The Secret Life of Bees: Coming of Age
What is growing up? Growing up is accepting responsibilities of adulthood. In the novel “The Secret Life of Bees” by Sue Monk Kidd illustrate a theme related to the transition from childhood to adulthood. Lily matures through her experiences of running away from home, breaking her stereotype about African Americans, and losing her innocence seeing May’s death.
In the beginning when Lily is abused by her father, she is angry when T.Ray says that her mom left her. Lily then gained courage from Rosaline when she kept her head up in front of the white men bullying her. She wants to find her independence so she breaks Rosaline from jail and escapes to Tiburon. “I realized for the first time in my life; there is nothing but mystery in the world, how it hides behind the fabric of our poor, browbeat days, shining brightly, and we don’t even know it”(Kidd 63). After leaving T.Ray, Lily has the opportunity to see how other people live. This quote shows her realization that everyone has pain but not everyone sees it. Her running away shows how she matures because she is far away from the place that she is familiar with.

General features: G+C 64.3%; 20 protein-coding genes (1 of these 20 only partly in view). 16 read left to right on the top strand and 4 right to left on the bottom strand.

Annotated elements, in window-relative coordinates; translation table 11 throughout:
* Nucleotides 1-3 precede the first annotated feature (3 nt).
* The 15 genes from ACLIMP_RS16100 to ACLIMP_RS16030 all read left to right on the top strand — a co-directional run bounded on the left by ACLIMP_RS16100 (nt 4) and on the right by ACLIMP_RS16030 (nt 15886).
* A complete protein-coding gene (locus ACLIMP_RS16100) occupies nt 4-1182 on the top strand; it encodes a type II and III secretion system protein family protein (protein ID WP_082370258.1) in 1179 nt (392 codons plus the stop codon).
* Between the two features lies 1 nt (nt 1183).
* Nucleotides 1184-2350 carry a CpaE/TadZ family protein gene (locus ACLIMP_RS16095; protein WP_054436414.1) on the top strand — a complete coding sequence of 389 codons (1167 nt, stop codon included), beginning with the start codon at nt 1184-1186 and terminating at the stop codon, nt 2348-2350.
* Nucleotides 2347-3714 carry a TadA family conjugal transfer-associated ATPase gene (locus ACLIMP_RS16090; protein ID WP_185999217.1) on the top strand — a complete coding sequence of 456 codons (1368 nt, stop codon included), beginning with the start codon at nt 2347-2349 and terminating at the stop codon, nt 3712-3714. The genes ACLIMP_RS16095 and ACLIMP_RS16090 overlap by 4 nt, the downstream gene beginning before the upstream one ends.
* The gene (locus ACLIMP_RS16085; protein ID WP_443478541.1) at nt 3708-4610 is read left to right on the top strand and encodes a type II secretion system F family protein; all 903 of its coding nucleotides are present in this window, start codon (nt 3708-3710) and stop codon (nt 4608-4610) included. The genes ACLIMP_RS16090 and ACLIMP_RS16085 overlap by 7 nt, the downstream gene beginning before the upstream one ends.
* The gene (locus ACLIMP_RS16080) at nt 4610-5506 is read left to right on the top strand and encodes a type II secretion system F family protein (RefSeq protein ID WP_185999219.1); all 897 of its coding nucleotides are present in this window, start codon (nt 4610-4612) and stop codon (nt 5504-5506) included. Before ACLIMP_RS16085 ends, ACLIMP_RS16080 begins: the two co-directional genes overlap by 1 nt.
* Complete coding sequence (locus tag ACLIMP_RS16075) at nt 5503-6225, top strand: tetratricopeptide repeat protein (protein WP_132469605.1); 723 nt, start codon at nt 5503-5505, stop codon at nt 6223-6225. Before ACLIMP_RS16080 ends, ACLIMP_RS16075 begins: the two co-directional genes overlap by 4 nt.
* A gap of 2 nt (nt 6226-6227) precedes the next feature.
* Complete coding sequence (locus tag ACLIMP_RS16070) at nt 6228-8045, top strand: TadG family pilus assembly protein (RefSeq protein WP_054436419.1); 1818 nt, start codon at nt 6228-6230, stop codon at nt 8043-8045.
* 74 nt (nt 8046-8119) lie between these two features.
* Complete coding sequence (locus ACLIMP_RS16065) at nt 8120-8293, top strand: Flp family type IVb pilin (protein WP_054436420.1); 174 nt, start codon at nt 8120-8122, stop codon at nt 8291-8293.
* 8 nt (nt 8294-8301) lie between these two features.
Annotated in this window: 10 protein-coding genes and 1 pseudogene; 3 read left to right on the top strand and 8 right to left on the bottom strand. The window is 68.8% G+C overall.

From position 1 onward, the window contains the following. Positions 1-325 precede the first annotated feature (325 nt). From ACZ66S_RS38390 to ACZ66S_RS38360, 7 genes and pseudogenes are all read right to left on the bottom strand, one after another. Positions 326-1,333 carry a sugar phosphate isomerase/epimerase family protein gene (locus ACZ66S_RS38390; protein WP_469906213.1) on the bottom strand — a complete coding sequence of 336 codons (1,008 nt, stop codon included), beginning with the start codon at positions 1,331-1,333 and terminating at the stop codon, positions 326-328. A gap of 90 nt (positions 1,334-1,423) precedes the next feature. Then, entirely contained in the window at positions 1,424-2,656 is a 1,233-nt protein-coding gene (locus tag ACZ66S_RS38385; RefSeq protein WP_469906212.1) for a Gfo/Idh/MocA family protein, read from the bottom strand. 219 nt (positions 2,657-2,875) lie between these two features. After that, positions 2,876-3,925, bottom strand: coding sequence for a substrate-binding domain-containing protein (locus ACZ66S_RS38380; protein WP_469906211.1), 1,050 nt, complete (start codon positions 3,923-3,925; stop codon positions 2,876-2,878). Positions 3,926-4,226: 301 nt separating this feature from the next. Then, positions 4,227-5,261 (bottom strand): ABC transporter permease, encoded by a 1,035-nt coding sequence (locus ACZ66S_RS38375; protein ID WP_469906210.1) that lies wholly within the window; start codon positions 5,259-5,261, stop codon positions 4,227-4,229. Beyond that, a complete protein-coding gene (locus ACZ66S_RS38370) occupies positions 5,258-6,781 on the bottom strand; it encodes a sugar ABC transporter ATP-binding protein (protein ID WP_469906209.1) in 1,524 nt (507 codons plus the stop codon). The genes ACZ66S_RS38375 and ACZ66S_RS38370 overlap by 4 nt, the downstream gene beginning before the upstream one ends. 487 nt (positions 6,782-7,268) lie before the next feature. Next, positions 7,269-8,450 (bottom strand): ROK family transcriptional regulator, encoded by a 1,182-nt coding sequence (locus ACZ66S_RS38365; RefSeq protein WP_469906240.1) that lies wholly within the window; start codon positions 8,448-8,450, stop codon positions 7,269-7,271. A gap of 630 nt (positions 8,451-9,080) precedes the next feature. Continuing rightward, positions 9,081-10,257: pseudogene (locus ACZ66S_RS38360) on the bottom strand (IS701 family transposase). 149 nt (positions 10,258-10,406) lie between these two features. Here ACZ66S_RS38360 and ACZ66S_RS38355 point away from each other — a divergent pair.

Throughout the novel, though Lily is not racist but she is a little stereotypical. She thinks that African Americans could be smart but not as smart as her since she is white because that’s what T.Ray has taught her. Then, when she sees how smart August Boatwright is she says
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“Lying on the cot in the honeyhouse, though, all I could think was August is so intelligent, so cultured, and I was surprised by this. That’s what let me know I have some prejudice buried inside me”(Kidd 78). Lily is shocked and acknowledges her bias thoughts. This quote shows her growth because now she has seen it herself and has her own idea different from what her father taught her.
Towards the end May commits suicide